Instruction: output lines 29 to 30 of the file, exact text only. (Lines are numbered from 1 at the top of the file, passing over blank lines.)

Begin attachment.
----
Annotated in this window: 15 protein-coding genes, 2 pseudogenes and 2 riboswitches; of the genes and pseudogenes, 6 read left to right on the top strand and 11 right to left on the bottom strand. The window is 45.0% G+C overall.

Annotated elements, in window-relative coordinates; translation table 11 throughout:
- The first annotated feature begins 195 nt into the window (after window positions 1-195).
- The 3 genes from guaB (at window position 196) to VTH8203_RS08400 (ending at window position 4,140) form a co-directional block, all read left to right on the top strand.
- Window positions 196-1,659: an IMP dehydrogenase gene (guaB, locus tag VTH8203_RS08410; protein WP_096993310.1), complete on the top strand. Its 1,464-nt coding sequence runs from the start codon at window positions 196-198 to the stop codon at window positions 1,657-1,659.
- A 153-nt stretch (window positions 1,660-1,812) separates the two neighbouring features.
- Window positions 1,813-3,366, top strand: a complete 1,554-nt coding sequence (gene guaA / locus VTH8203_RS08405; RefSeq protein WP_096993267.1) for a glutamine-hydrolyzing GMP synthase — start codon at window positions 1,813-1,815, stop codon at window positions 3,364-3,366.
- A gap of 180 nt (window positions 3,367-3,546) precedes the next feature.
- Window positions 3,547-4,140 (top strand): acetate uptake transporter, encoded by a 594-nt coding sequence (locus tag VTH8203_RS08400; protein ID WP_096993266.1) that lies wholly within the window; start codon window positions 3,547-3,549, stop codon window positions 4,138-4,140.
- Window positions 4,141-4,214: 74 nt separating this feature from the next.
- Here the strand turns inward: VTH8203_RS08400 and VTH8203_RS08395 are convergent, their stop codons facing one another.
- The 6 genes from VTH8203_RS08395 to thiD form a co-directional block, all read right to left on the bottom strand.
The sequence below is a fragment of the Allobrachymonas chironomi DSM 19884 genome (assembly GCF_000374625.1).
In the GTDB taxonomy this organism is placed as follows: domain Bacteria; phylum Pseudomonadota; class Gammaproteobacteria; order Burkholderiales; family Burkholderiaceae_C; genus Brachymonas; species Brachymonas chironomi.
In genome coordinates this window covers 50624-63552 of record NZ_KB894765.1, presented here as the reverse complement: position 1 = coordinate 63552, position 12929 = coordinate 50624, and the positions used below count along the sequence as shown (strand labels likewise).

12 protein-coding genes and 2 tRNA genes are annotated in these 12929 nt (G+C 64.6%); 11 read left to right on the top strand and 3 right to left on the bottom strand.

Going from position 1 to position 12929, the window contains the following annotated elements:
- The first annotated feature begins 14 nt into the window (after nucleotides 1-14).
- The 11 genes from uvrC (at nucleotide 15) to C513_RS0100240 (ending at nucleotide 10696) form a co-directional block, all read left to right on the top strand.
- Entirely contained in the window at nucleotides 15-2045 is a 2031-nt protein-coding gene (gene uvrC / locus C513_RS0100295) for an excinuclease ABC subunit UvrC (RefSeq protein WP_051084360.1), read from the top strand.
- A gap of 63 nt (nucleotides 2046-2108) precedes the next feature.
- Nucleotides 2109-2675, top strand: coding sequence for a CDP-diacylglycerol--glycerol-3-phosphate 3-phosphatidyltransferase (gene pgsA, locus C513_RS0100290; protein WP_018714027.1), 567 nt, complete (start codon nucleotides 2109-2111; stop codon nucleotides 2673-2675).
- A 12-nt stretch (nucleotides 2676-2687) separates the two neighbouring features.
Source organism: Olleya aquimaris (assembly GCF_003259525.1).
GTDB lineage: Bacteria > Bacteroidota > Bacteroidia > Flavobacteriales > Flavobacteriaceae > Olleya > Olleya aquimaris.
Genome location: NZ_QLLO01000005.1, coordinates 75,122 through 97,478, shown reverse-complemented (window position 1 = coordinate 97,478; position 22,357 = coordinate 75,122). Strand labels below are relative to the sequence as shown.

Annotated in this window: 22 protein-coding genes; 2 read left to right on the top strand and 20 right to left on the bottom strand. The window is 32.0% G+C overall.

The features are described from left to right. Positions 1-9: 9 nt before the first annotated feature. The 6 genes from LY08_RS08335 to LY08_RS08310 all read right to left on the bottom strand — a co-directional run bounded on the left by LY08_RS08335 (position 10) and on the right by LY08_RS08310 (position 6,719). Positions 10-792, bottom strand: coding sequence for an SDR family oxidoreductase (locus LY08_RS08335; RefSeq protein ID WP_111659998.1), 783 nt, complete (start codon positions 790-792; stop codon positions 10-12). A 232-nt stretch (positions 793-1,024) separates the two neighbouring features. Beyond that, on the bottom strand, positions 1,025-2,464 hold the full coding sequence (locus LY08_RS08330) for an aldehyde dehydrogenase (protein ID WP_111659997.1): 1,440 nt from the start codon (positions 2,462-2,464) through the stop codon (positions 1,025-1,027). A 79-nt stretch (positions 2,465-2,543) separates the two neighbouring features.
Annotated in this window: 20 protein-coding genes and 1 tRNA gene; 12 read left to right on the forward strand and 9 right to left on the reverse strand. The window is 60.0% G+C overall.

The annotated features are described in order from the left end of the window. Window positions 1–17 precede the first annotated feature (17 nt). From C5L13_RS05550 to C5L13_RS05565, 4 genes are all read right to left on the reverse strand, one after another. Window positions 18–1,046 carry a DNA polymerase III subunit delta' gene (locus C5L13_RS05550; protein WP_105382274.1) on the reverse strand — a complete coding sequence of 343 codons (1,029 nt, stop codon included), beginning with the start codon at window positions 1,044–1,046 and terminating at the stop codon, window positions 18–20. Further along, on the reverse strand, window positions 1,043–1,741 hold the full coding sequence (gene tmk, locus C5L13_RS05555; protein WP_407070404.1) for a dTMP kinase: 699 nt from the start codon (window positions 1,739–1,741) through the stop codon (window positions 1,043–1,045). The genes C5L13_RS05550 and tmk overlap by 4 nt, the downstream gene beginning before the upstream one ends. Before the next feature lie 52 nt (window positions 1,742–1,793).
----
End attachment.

Annotated in this window: 20 protein-coding genes and 1 tRNA gene; 12 read left to right on the forward strand and 9 right to left on the reverse strand. The window is 60.0% G+C overall.

The annotated features are described in order from the left end of the window. Window positions 1–17 precede the first annotated feature (17 nt). From C5L13_RS05550 to C5L13_RS05565, 4 genes are all read right to left on the reverse strand, one after another. Window positions 18–1,046 carry a DNA polymerase III subunit delta' gene (locus C5L13_RS05550; protein WP_105382274.1) on the reverse strand — a complete coding sequence of 343 codons (1,029 nt, stop codon included), beginning with the start codon at window positions 1,044–1,046 and terminating at the stop codon, window positions 18–20. Further along, on the reverse strand, window positions 1,043–1,741 hold the full coding sequence (gene tmk, locus C5L13_RS05555; protein WP_407070404.1) for a dTMP kinase: 699 nt from the start codon (window positions 1,739–1,741) through the stop codon (window positions 1,043–1,045). The genes C5L13_RS05550 and tmk overlap by 4 nt, the downstream gene beginning before the upstream one ends. Before the next feature lie 52 nt (window positions 1,742–1,793).